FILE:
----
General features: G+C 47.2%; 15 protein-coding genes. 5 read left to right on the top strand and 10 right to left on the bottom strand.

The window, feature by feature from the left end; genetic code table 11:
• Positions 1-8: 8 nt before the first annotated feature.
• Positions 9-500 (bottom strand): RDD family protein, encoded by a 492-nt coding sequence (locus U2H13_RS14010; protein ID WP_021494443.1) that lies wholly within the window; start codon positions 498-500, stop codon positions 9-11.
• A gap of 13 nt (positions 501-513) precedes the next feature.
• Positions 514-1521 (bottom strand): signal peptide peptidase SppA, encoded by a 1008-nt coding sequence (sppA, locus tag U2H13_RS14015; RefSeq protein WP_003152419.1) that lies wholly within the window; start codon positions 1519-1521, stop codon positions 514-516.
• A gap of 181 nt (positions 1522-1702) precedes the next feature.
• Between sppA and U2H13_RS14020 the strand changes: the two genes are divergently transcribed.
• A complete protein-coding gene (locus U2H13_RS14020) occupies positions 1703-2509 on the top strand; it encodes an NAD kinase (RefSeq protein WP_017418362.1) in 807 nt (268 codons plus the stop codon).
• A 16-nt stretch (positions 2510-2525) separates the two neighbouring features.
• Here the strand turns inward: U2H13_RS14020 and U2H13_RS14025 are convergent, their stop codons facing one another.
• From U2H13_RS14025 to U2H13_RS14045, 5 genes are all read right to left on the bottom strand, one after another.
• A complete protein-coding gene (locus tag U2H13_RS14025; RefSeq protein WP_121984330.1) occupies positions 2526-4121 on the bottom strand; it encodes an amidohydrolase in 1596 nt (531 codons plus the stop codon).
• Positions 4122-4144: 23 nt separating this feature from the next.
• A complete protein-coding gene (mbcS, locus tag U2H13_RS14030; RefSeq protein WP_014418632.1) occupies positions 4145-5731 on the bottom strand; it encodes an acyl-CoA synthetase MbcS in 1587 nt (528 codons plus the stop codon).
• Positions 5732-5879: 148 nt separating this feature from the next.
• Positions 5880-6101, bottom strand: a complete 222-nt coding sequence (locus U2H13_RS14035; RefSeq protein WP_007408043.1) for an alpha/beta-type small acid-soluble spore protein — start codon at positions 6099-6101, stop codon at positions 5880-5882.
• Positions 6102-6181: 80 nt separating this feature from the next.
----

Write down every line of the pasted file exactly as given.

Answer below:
General features: G+C 47.2%; 15 protein-coding genes. 5 read left to right on the top strand and 10 right to left on the bottom strand.

The window, feature by feature from the left end; genetic code table 11:
• Positions 1-8: 8 nt before the first annotated feature.
• Positions 9-500 (bottom strand): RDD family protein, encoded by a 492-nt coding sequence (locus U2H13_RS14010; protein ID WP_021494443.1) that lies wholly within the window; start codon positions 498-500, stop codon positions 9-11.
• A gap of 13 nt (positions 501-513) precedes the next feature.
• Positions 514-1521 (bottom strand): signal peptide peptidase SppA, encoded by a 1008-nt coding sequence (sppA, locus tag U2H13_RS14015; RefSeq protein WP_003152419.1) that lies wholly within the window; start codon positions 1519-1521, stop codon positions 514-516.
• A gap of 181 nt (positions 1522-1702) precedes the next feature.
• Between sppA and U2H13_RS14020 the strand changes: the two genes are divergently transcribed.
• A complete protein-coding gene (locus U2H13_RS14020) occupies positions 1703-2509 on the top strand; it encodes an NAD kinase (RefSeq protein WP_017418362.1) in 807 nt (268 codons plus the stop codon).
• A 16-nt stretch (positions 2510-2525) separates the two neighbouring features.
• Here the strand turns inward: U2H13_RS14020 and U2H13_RS14025 are convergent, their stop codons facing one another.
• From U2H13_RS14025 to U2H13_RS14045, 5 genes are all read right to left on the bottom strand, one after another.
• A complete protein-coding gene (locus tag U2H13_RS14025; RefSeq protein WP_121984330.1) occupies positions 2526-4121 on the bottom strand; it encodes an amidohydrolase in 1596 nt (531 codons plus the stop codon).
• Positions 4122-4144: 23 nt separating this feature from the next.
• A complete protein-coding gene (mbcS, locus tag U2H13_RS14030; RefSeq protein WP_014418632.1) occupies positions 4145-5731 on the bottom strand; it encodes an acyl-CoA synthetase MbcS in 1587 nt (528 codons plus the stop codon).
• Positions 5732-5879: 148 nt separating this feature from the next.
• Positions 5880-6101, bottom strand: a complete 222-nt coding sequence (locus U2H13_RS14035; RefSeq protein WP_007408043.1) for an alpha/beta-type small acid-soluble spore protein — start codon at positions 6099-6101, stop codon at positions 5880-5882.
• Positions 6102-6181: 80 nt separating this feature from the next.